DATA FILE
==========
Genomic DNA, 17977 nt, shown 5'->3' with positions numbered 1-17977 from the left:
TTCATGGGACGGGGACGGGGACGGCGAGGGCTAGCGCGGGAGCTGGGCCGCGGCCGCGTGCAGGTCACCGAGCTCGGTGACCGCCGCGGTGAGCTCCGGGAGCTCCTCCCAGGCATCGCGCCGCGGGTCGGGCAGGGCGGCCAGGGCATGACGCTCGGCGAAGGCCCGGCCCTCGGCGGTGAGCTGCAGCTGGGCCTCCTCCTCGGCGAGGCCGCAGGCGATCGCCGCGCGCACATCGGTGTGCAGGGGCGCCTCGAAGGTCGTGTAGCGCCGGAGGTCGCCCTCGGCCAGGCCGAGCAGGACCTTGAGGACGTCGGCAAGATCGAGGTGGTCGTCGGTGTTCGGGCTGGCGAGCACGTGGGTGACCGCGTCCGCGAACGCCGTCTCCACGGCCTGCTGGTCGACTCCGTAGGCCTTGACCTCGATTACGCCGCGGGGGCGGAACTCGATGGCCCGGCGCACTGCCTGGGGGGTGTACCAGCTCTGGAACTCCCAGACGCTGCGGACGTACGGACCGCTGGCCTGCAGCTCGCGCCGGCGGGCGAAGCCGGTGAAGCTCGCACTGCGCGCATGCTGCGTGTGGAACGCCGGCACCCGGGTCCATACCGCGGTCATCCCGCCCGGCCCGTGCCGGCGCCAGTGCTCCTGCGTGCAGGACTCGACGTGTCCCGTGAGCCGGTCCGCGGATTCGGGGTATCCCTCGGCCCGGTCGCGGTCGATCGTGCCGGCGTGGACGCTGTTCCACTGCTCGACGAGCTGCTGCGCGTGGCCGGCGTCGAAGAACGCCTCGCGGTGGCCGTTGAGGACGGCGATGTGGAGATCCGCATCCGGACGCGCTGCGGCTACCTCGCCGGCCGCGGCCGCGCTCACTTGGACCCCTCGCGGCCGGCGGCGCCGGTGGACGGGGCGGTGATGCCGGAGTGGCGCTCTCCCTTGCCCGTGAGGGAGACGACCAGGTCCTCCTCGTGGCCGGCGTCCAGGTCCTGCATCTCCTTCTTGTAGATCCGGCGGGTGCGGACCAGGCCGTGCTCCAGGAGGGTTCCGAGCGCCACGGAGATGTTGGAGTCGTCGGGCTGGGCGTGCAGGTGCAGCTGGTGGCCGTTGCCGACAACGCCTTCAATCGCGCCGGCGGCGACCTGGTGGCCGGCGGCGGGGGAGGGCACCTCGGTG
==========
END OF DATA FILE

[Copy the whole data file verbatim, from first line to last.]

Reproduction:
Genomic DNA, 17977 nt, shown 5'->3' with positions numbered 1-17977 from the left:
TTCATGGGACGGGGACGGGGACGGCGAGGGCTAGCGCGGGAGCTGGGCCGCGGCCGCGTGCAGGTCACCGAGCTCGGTGACCGCCGCGGTGAGCTCCGGGAGCTCCTCCCAGGCATCGCGCCGCGGGTCGGGCAGGGCGGCCAGGGCATGACGCTCGGCGAAGGCCCGGCCCTCGGCGGTGAGCTGCAGCTGGGCCTCCTCCTCGGCGAGGCCGCAGGCGATCGCCGCGCGCACATCGGTGTGCAGGGGCGCCTCGAAGGTCGTGTAGCGCCGGAGGTCGCCCTCGGCCAGGCCGAGCAGGACCTTGAGGACGTCGGCAAGATCGAGGTGGTCGTCGGTGTTCGGGCTGGCGAGCACGTGGGTGACCGCGTCCGCGAACGCCGTCTCCACGGCCTGCTGGTCGACTCCGTAGGCCTTGACCTCGATTACGCCGCGGGGGCGGAACTCGATGGCCCGGCGCACTGCCTGGGGGGTGTACCAGCTCTGGAACTCCCAGACGCTGCGGACGTACGGACCGCTGGCCTGCAGCTCGCGCCGGCGGGCGAAGCCGGTGAAGCTCGCACTGCGCGCATGCTGCGTGTGGAACGCCGGCACCCGGGTCCATACCGCGGTCATCCCGCCCGGCCCGTGCCGGCGCCAGTGCTCCTGCGTGCAGGACTCGACGTGTCCCGTGAGCCGGTCCGCGGATTCGGGGTATCCCTCGGCCCGGTCGCGGTCGATCGTGCCGGCGTGGACGCTGTTCCACTGCTCGACGAGCTGCTGCGCGTGGCCGGCGTCGAAGAACGCCTCGCGGTGGCCGTTGAGGACGGCGATGTGGAGATCCGCATCCGGACGCGCTGCGGCTACCTCGCCGGCCGCGGCCGCGCTCACTTGGACCCCTCGCGGCCGGCGGCGCCGGTGGACGGGGCGGTGATGCCGGAGTGGCGCTCTCCCTTGCCCGTGAGGGAGACGACCAGGTCCTCCTCGTGGCCGGCGTCCAGGTCCTGCATCTCCTTCTTGTAGATCCGGCGGGTGCGGACCAGGCCGTGCTCCAGGAGGGTTCCGAGCGCCACGGAGATGTTGGAGTCGTCGGGCTGGGCGTGCAGGTGCAGCTGGTGGCCGTTGCCGACAACGCCTTCAATCGCGCCGGCGGCGACCTGGTGGCCGGCGGCGGGGGAGGGCACCTCGGTG